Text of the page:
The Underwater Delights Of Roatan

Roatan is a huge destination for US divers, and it didn’t take long for Stuart Philpott to see the attraction of this small Caribbean island.

Roatan lies approximately 65km off the coast of Honduras and is the largest of the Bay Islands (Utila and Guanaja are the other two islands in the archipelago). A large portion of the coastline has been designated as a marine protected reserve, which makes it extremely attractive for visiting scuba divers. Sitting next door to the second largest barrier reef in the world should also boost my marine life sightings. With such a promising Caribbean pedigree, I had high expectations.

Based in the Sandy Bay area at the west end of the island, Anthony’s Key ( is probably the most-established dive resort. There’s a courtesy bus that ferries guests to and from the airport. Journey times take around 15 minutes door to door. The resort opened in the late-1960s with just ten rooms and was mainly used as a stopover for passing sailboats. This has now expanded to 56 bungalows or en-suite rooms and been kept fairly ‘rustic’ by guest request.Advertisements

Photographs by Stuart Philpott

My hillside key standard bungalow was set back in the trees and connected by a series of raised wooden walkways and stairs. Most of the accommodation has been built on a picturesque little island located a few hundred metres from the main reception area, bar and restaurant. This is accessible via a free 24-hour shuttle boat service.

There is a huge swimming pool at the centre of the complex, including a bar, BBQ area and sunbeds. Sandy beach frontage is limited. The best beach is located at Baileys Key via the shuttle boat route.

Roatan is an extremely popular destination for American divers. During my stay there were at least three big groups visiting from Colorado, California and Georgia, as well as individuals and couples from other Caribbean islands and mainland Honduras, not forgetting the solitary Brit contingent. Everybody turned out to be really sociable, and we openly chatted about everything from gun laws to Donald Trump.

I wandered down to the jetty which reminded me of the set up at Stuart Cove’s on Nassau. There were separate wooden buildings for the PADI training centre, underwater photography and video studio, snack shop, locker room, kit and compressor room as well as the all-important dive centre complete with a row of chalk boards telling everybody which boat they had been assigned to, as well as a huge air-conditioned shop selling T-shirts, beach wear, local products, etc, with a new toilet block attached.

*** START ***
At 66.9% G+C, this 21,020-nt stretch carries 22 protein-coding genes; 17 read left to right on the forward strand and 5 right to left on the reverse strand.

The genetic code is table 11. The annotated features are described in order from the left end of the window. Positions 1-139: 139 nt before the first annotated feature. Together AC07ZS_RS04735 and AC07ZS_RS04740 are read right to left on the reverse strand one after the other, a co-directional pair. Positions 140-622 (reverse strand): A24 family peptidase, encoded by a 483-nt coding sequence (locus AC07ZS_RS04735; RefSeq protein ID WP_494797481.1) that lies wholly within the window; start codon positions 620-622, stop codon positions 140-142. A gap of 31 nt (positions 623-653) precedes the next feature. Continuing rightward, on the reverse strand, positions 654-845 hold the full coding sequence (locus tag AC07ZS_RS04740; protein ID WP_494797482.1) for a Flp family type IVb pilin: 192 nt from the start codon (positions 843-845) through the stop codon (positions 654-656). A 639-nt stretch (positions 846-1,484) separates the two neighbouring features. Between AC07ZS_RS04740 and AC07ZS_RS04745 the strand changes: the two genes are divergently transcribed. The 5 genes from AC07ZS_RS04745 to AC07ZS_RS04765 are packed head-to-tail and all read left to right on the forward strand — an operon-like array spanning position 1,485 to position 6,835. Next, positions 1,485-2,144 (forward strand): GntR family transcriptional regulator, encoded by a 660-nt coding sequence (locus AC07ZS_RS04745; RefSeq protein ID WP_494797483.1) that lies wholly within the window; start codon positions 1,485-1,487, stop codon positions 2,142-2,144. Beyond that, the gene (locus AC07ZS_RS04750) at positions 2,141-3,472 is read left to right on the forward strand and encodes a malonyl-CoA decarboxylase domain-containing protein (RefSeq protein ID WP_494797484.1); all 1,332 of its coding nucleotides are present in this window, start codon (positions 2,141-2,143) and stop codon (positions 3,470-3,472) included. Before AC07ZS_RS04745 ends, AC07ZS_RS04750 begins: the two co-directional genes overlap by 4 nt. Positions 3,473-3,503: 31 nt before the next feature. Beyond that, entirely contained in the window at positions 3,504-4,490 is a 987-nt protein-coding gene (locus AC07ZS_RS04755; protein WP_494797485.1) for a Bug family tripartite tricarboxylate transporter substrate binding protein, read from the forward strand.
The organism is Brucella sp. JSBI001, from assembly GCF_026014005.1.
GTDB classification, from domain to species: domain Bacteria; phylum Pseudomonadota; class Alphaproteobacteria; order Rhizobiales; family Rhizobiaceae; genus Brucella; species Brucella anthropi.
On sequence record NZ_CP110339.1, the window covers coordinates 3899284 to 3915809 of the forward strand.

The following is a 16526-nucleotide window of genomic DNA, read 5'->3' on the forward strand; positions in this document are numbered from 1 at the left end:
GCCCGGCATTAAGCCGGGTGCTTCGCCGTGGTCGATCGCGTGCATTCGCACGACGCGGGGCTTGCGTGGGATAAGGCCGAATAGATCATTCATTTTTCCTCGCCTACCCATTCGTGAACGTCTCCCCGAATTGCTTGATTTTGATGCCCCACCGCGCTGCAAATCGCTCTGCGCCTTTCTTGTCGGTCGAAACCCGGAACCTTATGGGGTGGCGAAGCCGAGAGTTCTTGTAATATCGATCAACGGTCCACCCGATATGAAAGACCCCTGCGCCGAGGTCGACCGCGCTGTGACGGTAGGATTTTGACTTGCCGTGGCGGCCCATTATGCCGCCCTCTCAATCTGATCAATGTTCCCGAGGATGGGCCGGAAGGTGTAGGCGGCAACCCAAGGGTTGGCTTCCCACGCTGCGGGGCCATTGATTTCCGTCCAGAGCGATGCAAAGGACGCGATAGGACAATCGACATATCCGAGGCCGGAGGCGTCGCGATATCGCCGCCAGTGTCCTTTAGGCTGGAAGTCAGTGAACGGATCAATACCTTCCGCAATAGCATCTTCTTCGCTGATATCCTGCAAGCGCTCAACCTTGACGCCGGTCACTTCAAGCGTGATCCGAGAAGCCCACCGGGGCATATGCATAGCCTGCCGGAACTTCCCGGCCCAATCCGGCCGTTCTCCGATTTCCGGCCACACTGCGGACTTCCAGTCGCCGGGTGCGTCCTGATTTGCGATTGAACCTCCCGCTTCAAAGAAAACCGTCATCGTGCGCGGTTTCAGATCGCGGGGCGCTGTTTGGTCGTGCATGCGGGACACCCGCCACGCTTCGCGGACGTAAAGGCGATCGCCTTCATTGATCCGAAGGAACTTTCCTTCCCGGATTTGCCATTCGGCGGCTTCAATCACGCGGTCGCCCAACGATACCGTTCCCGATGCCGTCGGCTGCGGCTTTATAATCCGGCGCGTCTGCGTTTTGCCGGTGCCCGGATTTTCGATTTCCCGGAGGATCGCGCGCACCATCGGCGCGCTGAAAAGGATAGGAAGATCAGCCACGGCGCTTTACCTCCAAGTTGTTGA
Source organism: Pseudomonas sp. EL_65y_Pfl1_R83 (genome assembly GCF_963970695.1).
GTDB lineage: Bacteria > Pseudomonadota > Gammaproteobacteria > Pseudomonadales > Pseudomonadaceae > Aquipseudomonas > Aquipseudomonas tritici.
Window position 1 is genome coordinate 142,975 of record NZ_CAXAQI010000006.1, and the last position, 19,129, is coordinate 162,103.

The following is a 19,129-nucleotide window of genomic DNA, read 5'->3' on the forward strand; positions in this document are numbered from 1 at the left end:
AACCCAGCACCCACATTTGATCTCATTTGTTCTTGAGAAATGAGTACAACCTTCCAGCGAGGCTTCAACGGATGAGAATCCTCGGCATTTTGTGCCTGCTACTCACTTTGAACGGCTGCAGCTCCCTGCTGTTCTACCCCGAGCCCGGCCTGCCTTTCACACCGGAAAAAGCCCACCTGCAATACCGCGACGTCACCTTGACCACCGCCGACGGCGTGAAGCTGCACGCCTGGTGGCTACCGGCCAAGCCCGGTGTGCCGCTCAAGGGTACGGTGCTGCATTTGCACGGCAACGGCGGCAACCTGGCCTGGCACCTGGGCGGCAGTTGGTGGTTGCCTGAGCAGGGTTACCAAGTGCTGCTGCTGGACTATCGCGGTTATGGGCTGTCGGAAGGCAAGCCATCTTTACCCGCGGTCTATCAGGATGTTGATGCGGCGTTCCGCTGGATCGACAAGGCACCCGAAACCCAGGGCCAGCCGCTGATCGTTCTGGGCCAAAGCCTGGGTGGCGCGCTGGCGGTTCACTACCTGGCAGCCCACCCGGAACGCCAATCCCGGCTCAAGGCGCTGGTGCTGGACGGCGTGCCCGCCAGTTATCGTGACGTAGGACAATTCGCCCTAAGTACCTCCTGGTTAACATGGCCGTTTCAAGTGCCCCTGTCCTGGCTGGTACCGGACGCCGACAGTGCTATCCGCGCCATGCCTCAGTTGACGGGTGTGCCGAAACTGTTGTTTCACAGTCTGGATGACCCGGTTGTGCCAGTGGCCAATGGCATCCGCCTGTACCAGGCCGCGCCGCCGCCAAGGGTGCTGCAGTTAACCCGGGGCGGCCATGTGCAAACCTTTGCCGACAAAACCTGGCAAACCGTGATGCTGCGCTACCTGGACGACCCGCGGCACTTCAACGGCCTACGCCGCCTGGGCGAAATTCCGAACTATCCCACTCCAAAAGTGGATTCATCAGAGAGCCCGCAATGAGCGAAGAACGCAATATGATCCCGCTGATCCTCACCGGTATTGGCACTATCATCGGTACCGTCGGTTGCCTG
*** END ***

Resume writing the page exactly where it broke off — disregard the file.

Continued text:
Photographs by Stuart Philpott
Photographs by Stuart Philpott

Anthony’s Key Resort turned out to be an extremely well-oiled diving machine. More than six dive boats went out every single day. Diving Manager Kevin said he was so busy organising logistics that he hadn’t been diving for nearly two years!

There are three daily dives on offer. Dive boats usually depart at 8.30am, returning to the dock for a half hour’s break followed by a second dive at 11.30am. After a leisurely lunch and a short siesta, the boats leave again at 2pm for a third dive and return around 4pm. Night dives are also regularly offered twice a week – Tuesday and Thursday.

For my initiation dive, I was taken to a site called Green Out House Wall. During the briefing, dive guide David showed me some pictures of a bright yellow frogfish the size of my little finger and another even smaller white froggie he had found at one of the pinnacles. It didn’t take him long to find the same yellow frogfish at the dive site.

When the other divers had finished, I spent a good five minutes taking pictures. Unfortunately, the white froggie was nowhere to be seen, so for the rest of the dive I kept myself busy with French angels, green morays, barracuda, grouper, parrots and Creole wrasse.AdvertisementsAdvertisements